Thursday, February 08, 2007

Psycho SQL

Back in the old days on an AS/400 with DB2/400, we didn't have the luxury of a CASE statement or IF or DECODE and performance was at a premium when attacking a gigantic detail table. We needed a way to provide real time performance on huge tables summarizing values by quarter without the benefit of a temporary work table or sub-queries. The AS/400 did not have "if-logic" but it had MIN(value1,value2), MAX(value1,value2) and absolute value (ABS(value)) so I cheated and used those functions with some math to produce the result set.

The goal for each quarterly column was to reduce the month (m in examples below) down to a zero or a one (false and true) then multiply that times the quantity and amount being totalled (value). Zero (false) when multiplied would produce a zero and therefore not add anything to the SUM. One (true) when multipled would produce the same number and be added to the SUM.


SELECT grouping_code
, SUM(value*(1-MIN(MAX(m-3,0),1)))
, SUM(value*(1-MIN(MAX(ABS(m-5)-1,0),1)))
, SUM(value*(1-MIN(MAX(ABS(mm-8)-1,0),1)))
, SUM(value*(1-MIN(MAX(ABS(mm-11)-1,0),1)))
FROM large_freakin_detail_table
WHERE criteria = 'whattheywerelookingfor'
GROUP BY grouping_code

So you are probably wondering what the blue heck all that SUM MIN MAX ABS crap is doing. Sometimes it is best to look at results. Assume the left-most column is the month (1 through 12) and see how that number is transformed into a true (1) or false (0) through the magic of math.


SUM(value*(1-MIN(MAX(m-3,0),1)))

m-3 MAX MIN 1-r
1 -2 0 0 1
2 -1 0 0 1
3 0 0 0 1
4 1 1 1 0
5 2 2 1 0
6 3 3 1 0
7 4 4 1 0
8 5 5 1 0
9 6 6 1 0
10 7 7 1 0
11 8 8 1 0
12 9 9 1 0

The first quarter is simple: subtract 3 (March) then take the highest of that value or zero. The 0 is higher than -2, -1 and 0, but not higher than 1, 2, etc. Now we have a zero in months 1, 2 and 3 (1st quarter). By looking for the lowest value between 1 and the last result you will get a 1 for 1 or more but the zeroes will stay 0. Subtract the result from 1 (0 = 1, 1 = 0) and now you have the true/false value to multiply against an amount to either zero it or not before adding it to the SUM. Tricky, eh?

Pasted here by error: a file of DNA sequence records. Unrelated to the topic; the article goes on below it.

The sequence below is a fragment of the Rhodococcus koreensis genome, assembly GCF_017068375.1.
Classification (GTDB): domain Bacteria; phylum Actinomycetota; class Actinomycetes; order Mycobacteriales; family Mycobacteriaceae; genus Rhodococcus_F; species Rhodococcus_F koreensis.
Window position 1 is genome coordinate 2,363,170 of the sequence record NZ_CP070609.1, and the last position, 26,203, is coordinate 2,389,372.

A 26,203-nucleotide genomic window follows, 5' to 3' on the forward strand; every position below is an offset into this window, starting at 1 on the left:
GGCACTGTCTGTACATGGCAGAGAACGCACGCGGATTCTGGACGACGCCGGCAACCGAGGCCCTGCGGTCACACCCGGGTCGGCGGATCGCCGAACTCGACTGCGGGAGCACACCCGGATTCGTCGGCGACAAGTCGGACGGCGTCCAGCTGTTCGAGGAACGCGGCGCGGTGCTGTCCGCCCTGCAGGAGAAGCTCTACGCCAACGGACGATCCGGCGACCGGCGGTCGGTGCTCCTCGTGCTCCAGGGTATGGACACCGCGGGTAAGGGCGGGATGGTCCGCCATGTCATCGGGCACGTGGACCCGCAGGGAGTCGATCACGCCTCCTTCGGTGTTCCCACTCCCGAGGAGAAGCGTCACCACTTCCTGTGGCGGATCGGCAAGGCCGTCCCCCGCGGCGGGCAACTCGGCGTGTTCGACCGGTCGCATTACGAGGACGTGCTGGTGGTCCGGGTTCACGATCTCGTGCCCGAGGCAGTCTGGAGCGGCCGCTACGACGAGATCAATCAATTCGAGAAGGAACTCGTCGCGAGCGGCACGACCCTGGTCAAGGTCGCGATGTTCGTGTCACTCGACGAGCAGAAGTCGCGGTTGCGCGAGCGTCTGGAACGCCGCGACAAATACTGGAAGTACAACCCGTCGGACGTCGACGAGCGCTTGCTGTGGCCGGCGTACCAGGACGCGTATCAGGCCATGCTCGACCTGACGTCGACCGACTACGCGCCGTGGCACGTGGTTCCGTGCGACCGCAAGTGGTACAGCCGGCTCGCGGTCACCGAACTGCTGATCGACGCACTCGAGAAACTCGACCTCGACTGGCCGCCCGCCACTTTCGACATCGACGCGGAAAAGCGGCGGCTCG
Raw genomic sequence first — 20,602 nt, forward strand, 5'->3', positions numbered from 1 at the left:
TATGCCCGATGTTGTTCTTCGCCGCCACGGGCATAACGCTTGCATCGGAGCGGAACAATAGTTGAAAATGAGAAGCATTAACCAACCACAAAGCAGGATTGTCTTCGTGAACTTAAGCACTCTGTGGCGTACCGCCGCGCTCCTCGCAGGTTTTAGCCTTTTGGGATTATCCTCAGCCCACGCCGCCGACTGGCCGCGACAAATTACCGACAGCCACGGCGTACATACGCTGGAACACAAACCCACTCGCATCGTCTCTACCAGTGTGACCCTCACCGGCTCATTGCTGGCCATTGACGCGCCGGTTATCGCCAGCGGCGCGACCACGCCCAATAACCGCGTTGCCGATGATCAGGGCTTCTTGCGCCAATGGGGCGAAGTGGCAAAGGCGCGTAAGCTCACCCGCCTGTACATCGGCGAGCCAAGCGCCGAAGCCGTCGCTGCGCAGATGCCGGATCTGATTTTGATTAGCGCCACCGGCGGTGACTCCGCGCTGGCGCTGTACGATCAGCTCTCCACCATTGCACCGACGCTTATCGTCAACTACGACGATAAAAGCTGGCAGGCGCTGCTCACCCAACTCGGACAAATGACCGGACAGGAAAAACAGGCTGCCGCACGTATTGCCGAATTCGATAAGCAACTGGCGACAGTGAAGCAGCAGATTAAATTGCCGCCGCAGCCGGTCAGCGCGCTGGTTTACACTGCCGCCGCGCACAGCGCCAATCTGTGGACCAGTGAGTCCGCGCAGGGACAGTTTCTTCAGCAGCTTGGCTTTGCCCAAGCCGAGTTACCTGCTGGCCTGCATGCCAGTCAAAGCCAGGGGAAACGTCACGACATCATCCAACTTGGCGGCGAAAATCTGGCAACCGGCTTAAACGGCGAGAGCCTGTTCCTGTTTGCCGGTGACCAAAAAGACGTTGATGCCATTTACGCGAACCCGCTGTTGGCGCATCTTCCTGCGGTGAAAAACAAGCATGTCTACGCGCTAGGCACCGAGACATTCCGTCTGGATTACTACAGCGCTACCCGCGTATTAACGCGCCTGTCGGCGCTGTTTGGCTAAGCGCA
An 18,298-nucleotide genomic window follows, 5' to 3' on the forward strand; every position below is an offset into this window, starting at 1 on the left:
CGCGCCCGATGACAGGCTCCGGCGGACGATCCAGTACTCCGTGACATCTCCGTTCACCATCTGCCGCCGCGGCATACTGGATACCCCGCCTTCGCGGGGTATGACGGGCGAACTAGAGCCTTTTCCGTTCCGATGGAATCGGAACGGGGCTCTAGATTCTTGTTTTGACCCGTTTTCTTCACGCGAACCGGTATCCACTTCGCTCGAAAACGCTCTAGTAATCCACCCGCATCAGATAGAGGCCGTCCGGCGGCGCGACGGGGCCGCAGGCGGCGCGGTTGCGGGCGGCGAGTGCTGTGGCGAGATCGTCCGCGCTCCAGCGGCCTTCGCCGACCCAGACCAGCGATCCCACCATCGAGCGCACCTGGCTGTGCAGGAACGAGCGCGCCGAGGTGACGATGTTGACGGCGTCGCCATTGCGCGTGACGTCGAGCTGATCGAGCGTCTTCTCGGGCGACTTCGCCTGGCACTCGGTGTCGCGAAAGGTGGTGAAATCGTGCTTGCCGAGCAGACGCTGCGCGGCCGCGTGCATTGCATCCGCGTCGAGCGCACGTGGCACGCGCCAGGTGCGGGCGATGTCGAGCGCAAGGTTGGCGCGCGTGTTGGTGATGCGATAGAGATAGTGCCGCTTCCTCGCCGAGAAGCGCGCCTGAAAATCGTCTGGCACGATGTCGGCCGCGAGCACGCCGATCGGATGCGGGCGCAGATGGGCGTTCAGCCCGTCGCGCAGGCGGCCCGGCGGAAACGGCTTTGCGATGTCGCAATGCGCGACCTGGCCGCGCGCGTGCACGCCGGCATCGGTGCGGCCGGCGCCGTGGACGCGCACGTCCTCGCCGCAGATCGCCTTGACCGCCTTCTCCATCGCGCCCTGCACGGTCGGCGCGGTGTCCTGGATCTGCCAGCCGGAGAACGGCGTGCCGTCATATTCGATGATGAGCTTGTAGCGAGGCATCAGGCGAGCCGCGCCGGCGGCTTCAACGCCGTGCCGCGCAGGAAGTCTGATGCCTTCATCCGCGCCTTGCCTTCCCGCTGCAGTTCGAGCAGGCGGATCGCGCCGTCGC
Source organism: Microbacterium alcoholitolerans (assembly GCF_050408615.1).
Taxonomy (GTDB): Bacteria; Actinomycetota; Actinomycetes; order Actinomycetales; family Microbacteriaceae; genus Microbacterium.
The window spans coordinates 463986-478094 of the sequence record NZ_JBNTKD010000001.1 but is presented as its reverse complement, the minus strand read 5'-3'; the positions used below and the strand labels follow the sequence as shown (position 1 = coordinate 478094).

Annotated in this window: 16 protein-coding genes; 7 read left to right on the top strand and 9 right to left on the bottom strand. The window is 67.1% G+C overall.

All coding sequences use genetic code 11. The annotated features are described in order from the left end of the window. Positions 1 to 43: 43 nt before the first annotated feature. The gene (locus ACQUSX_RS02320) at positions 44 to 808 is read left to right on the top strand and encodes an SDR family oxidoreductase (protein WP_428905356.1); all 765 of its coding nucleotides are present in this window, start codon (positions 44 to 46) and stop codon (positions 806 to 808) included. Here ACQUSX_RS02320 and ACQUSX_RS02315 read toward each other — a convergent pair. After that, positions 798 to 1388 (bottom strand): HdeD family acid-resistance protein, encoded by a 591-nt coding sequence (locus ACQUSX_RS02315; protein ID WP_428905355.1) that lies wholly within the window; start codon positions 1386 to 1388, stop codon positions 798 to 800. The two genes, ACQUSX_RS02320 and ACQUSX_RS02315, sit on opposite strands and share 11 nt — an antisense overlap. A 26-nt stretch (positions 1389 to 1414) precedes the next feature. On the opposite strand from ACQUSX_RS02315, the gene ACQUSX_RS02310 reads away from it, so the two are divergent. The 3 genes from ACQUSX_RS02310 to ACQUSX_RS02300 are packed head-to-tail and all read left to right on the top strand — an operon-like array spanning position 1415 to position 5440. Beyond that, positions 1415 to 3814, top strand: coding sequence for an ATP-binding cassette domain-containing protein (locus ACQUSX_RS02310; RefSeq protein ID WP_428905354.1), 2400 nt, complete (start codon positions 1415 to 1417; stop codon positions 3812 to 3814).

SUM(value*(1-MIN(MAX(ABS(m-5)-1,0),1)))

# m-5 ABS r-1 MAX MIN 1-r
1 -4 4 3 3 1 0
2 -3 3 2 2 1 0
3 -2 2 1 1 1 0
4 -1 1 0 0 0 1
5 0 0 -1 0 0 1
6 1 1 0 0 0 1
7 2 2 1 1 1 0
8 3 3 2 2 1 0
9 4 4 3 3 1 0
10 5 5 4 4 1 0
11 6 6 5 5 1 0
12 7 7 6 6 1 0

The remaining quarters are more difficult but by using the absolute value (the positive value) you can eventually get the number you are looking for.


SUM(amount*(1-MIN(MAX(ABS(mm-8)-1,0),1)))

# m-8 ABS r-1 MAX MIN 1-r
1 -7 7 6 6 1 0
2 -6 6 5 5 1 0
3 -5 5 4 4 1 0
4 -4 4 3 3 1 0
5 -3 3 2 2 1 0
6 -2 2 1 1 1 0
7 -1 1 0 0 0 1
8 0 0 -1 0 0 1
9 1 1 0 0 0 1
10 2 2 1 1 1 0
11 3 3 2 2 1 0
12 4 4 3 3 1 0

This query used one sweep through the gigantic table and one sort for the group by. Grouping on month would have added an additional sort so that was not an option.

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